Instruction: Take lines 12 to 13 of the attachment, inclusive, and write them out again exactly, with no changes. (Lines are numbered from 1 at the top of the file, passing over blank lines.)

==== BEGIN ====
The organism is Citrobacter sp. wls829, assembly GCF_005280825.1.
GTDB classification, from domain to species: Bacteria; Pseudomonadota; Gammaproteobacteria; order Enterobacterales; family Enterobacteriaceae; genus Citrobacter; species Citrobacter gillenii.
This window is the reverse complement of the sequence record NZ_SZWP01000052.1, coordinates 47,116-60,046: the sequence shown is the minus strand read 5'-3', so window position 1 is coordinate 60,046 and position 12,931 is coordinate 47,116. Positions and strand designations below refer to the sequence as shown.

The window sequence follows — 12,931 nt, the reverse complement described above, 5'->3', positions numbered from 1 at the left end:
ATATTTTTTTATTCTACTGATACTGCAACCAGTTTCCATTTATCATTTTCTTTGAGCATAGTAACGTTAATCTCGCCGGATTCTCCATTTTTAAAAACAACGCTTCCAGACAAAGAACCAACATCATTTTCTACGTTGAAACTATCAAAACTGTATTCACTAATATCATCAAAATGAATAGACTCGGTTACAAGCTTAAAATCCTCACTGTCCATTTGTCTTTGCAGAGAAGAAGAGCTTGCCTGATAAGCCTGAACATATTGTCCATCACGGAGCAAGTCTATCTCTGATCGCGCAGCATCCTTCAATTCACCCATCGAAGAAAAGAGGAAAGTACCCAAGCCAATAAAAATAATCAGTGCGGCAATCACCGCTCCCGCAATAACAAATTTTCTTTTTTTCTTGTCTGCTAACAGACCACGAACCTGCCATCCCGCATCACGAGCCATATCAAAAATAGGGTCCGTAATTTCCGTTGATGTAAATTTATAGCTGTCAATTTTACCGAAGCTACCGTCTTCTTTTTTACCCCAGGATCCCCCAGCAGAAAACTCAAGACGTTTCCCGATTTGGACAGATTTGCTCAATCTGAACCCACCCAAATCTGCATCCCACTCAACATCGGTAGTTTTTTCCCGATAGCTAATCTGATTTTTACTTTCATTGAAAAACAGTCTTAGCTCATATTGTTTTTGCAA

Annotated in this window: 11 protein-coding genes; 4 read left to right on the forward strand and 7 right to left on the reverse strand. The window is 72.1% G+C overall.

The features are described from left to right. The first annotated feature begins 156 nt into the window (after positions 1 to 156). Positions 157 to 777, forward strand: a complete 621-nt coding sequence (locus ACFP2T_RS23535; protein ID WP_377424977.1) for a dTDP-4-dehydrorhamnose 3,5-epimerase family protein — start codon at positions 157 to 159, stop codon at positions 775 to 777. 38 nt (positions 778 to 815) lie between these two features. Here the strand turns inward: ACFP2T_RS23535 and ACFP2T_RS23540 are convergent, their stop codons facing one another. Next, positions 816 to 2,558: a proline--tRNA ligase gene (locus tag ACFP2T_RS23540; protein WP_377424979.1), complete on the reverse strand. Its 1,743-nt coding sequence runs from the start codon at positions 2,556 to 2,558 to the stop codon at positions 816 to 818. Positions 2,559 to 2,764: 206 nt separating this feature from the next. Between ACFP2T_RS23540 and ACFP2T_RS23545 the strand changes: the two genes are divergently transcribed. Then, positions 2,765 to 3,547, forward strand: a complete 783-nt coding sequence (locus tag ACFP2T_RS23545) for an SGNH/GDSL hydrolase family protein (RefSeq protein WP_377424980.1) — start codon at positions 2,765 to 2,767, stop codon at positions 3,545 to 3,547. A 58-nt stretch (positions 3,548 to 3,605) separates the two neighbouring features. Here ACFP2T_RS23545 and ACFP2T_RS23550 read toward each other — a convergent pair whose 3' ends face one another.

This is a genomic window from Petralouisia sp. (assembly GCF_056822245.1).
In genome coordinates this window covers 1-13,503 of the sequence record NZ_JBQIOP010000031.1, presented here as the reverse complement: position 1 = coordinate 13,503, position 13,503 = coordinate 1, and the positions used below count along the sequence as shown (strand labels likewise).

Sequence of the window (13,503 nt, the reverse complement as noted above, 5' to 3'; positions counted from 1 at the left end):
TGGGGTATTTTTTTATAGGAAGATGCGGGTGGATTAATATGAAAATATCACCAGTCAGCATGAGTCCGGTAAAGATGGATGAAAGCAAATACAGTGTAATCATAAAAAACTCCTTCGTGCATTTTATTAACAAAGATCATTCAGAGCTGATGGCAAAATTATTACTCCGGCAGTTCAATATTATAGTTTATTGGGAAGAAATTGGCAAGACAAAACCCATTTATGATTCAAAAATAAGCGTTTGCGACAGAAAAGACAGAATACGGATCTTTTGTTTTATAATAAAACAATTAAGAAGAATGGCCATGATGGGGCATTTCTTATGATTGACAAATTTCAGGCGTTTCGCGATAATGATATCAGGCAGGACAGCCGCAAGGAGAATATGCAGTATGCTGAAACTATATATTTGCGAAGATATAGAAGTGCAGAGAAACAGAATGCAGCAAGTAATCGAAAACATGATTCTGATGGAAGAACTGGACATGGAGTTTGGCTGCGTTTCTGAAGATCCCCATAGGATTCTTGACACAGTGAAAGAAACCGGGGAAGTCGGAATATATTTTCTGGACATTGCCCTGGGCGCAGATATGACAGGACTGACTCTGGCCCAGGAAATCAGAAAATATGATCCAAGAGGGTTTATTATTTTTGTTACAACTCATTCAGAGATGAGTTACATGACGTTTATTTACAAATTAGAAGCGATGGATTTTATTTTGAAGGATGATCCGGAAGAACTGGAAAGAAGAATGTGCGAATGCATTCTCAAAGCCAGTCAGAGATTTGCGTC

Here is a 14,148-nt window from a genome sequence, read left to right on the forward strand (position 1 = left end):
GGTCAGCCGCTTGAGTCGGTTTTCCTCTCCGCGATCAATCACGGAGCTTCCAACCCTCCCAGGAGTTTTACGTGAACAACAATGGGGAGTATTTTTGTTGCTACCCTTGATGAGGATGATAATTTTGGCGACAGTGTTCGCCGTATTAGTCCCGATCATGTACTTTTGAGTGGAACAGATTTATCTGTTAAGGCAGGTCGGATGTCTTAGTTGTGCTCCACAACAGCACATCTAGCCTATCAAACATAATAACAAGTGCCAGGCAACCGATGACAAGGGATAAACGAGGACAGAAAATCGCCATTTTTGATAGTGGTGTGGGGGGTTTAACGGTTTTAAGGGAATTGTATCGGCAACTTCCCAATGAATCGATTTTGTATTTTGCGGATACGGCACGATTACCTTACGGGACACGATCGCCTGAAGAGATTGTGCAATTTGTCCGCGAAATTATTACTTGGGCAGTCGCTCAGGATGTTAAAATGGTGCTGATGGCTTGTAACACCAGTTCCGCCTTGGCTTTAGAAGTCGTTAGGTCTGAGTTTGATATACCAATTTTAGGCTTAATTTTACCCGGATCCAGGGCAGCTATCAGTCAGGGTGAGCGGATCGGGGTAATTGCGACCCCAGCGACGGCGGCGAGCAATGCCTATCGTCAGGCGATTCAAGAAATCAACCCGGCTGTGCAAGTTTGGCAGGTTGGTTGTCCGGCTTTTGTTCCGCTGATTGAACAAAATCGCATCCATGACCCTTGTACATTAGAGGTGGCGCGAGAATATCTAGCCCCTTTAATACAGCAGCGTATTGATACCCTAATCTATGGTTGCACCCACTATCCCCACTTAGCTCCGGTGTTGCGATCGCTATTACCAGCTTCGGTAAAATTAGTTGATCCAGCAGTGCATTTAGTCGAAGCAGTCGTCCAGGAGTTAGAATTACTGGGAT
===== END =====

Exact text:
Here is a 14,148-nt window from a genome sequence, read left to right on the forward strand (position 1 = left end):
GGTCAGCCGCTTGAGTCGGTTTTCCTCTCCGCGATCAATCACGGAGCTTCCAACCCTCCCAGGAGTTTTACGTGAACAACAATGGGGAGTATTTTTGTTGCTACCCTTGATGAGGATGATAATTTTGGCGACAGTGTTCGCCGTATTAGTCCCGATCATGTACTTTTGAGTGGAACAGATTTATCTGTTAAGGCAGGTCGGATGTCTTAGTTGTGCTCCACAACAGCACATCTAGCCTATCAAACATAATAACAAGTGCCAGGCAACCGATGACAAGGGATAAACGAGGACAGAAAATCGCCATTTTTGATAGTGGTGTGGGGGGTTTAACGGTTTTAAGGGAATTGTATCGGCAACTTCCCAATGAATCGATTTTGTATTTTGCGGATACGGCACGATTACCTTACGGGACACGATCGCCTGAAGAGATTGTGCAATTTGTCCGCGAAATTATTACTTGGGCAGTCGCTCAGGATGTTAAAATGGTGCTGATGGCTTGTAACACCAGTTCCGCCTTGGCTTTAGAAGTCGTTAGGTCTGAGTTTGATATACCAATTTTAGGCTTAATTTTACCCGGATCCAGGGCAGCTATCAGTCAGGGTGAGCGGATCGGGGTAATTGCGACCCCAGCGACGGCGGCGAGCAATGCCTATCGTCAGGCGATTCAAGAAATCAACCCGGCTGTGCAAGTTTGGCAGGTTGGTTGTCCGGCTTTTGTTCCGCTGATTGAACAAAATCGCATCCATGACCCTTGTACATTAGAGGTGGCGCGAGAATATCTAGCCCCTTTAATACAGCAGCGTATTGATACCCTAATCTATGGTTGCACCCACTATCCCCACTTAGCTCCGGTGTTGCGATCGCTATTACCAGCTTCGGTAAAATTAGTTGATCCAGCAGTGCATTTAGTCGAAGCAGTCGTCCAGGAGTTAGAATTACTGGGAT